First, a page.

What is the Thrift Savings Plan?
A retirement plan run by the Federal Retirement Thrift Investment Board for members of the United States military and federal government civilian employees.
The Thrift Savings Plan (TSP) is the U.S. government’s version of the 401(k) retirement plan.
The Thrift Savings Plan offers a number of benefits. To learn more, read the Thrift Savings Plan (TSP): A Guide to Retirement for Veterans.
Is the Roth TSP the same as the Roth IRA?
No, it isn’t.
Trust me, I was just as confused until I did some research. They have some similarities, such as using Roth in their name, but otherwise, are very different.
Roth TSP and Roth IRA Similarities
Let’s look at what makes them similar.
- The Roth TSP and Roth IRA are both considered “after-tax accounts.” Which means the account holder is taxed on the contributions — withdrawals are tax-free, as long as they meet the requirements. This makes finances less stressful during retirement.
- Both require a waiting period of 5 years before withdrawals can be made. While withdrawals are tax-free, both the Roth TSP and Roth IRA have a 5-year waiting period. The account holder is allowed to take out funds once they’ve reached the designated age of 59 ½, as long as the account has been open for 5 years or more.
Roth TSP and Roth IRA Differences
Now that we know what makes them similar. Let’s look at what’s really important — the differences.
- Contribution limits for the Roth TSP are higher than Roth IRA. Roth TSP accounts have a limit of $19,000 for those under 50, or $25,000 for those 50+. Roth IRAs on the other hand, have a limit of $6,000 for those under 50, or $7,000 for those 50+.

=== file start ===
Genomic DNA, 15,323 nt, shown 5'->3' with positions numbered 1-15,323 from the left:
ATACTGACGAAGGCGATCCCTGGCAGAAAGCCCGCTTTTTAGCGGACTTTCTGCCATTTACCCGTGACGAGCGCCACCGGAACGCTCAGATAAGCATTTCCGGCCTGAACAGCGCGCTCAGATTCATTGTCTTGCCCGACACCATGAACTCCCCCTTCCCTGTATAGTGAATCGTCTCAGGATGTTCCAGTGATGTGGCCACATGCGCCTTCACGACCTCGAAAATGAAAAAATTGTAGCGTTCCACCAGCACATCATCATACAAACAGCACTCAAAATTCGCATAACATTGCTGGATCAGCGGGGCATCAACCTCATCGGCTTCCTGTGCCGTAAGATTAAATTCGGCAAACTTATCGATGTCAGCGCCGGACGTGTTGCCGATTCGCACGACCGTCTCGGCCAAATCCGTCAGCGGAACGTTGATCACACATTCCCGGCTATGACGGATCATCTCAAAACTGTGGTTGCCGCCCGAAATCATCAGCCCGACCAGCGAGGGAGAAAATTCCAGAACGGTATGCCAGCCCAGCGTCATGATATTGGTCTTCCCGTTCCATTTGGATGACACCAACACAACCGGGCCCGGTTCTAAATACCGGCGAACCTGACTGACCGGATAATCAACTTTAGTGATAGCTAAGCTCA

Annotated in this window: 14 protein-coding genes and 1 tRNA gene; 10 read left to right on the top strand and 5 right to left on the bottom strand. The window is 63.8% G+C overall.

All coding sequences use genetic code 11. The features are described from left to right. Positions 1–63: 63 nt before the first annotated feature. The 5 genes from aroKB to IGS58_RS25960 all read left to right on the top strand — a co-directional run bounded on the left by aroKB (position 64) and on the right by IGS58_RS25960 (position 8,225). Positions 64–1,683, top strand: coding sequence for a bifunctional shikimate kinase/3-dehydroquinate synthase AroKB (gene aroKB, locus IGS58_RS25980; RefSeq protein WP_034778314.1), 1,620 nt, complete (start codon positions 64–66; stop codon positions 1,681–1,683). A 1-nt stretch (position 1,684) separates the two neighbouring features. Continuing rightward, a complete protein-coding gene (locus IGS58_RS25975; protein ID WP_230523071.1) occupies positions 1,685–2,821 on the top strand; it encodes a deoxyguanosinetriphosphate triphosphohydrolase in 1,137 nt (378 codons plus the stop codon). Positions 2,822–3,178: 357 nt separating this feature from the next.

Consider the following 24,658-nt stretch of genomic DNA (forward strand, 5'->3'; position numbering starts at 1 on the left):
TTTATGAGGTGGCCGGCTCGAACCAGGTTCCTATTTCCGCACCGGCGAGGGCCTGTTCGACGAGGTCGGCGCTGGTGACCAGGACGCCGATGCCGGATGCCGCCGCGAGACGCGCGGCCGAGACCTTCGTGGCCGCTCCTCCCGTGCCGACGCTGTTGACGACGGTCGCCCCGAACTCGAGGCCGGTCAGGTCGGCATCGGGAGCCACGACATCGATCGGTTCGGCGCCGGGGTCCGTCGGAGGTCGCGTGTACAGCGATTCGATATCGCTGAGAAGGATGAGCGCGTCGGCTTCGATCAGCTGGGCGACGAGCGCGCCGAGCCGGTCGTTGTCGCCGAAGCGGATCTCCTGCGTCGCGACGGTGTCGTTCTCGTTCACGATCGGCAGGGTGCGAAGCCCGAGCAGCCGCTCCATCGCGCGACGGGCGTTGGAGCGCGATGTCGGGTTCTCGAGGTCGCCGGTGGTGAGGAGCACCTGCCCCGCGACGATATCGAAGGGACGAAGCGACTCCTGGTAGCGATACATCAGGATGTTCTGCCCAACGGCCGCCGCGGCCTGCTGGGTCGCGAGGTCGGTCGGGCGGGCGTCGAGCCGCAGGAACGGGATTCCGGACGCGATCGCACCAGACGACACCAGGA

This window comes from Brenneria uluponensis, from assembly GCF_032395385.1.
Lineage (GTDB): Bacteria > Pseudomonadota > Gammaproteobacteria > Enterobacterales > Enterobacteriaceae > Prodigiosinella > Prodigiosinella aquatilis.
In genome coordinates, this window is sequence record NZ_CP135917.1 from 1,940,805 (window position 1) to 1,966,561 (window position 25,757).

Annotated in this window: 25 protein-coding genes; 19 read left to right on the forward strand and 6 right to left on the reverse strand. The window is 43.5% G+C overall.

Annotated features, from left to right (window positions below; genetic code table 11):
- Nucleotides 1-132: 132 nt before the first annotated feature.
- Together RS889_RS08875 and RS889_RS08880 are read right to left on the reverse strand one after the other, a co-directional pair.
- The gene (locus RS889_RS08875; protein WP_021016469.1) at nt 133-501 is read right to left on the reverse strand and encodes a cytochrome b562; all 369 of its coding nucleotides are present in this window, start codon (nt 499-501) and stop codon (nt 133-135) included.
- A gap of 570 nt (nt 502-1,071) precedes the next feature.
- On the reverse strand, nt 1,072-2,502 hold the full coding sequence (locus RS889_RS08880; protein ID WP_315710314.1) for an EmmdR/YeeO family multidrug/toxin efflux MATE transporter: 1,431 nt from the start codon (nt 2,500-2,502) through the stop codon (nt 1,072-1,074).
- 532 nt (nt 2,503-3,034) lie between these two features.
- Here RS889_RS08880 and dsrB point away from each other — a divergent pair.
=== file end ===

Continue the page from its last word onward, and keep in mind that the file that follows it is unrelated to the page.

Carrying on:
- Employers can’t match contributions to a Roth IRA. They can for a Roth TSP.
- While Roth IRAs don’t allow account holders to take loans out, Roth TSPs do. The Roth TSP allows you to borrow up to 50% of your vested balance, or up to $50,000.
- Roth TSP accounts have no income caps, but Roth IRAs do. This means no matter what your total household income is, you can still choose to defer up to the $19,000 (or $25,000 if you are over the age 50) to the TSP Roth.
- In a Roth IRA, you never have to take required distributions, regardless of your age. In the Roth TSP, you are required to take minimum distributions beginning at age 70 ½ (if you are still working at your federal job, no distributions are required).
- You are allowed to roll money from a Traditional IRA into a Roth IRA, regardless of your income (and you’ll pay taxes on the amount you transfer into the Roth). Within the TSP you are not allowed to roll or transfer money from your traditional balance into your Roth balance.
- In a Roth IRA, all withdrawals come first from contributions and are taken from earnings only after the amount due to contributions have been exhausted. If you withdraw from your Roth TSP, those withdrawals are viewed as coming proportionately from your contributions and earnings.
Note: The Roth TSP and Traditional TSP share the same limit, so you can’t contribute $19,000 to each.
Hopefully, this clears up some confusion!
As I mentioned, there are a few similarities — with one being the name “Roth” which causes the most CONFUSION!
As you can see though, there are some major differences when it comes to the Roth TSP and Roth IRA.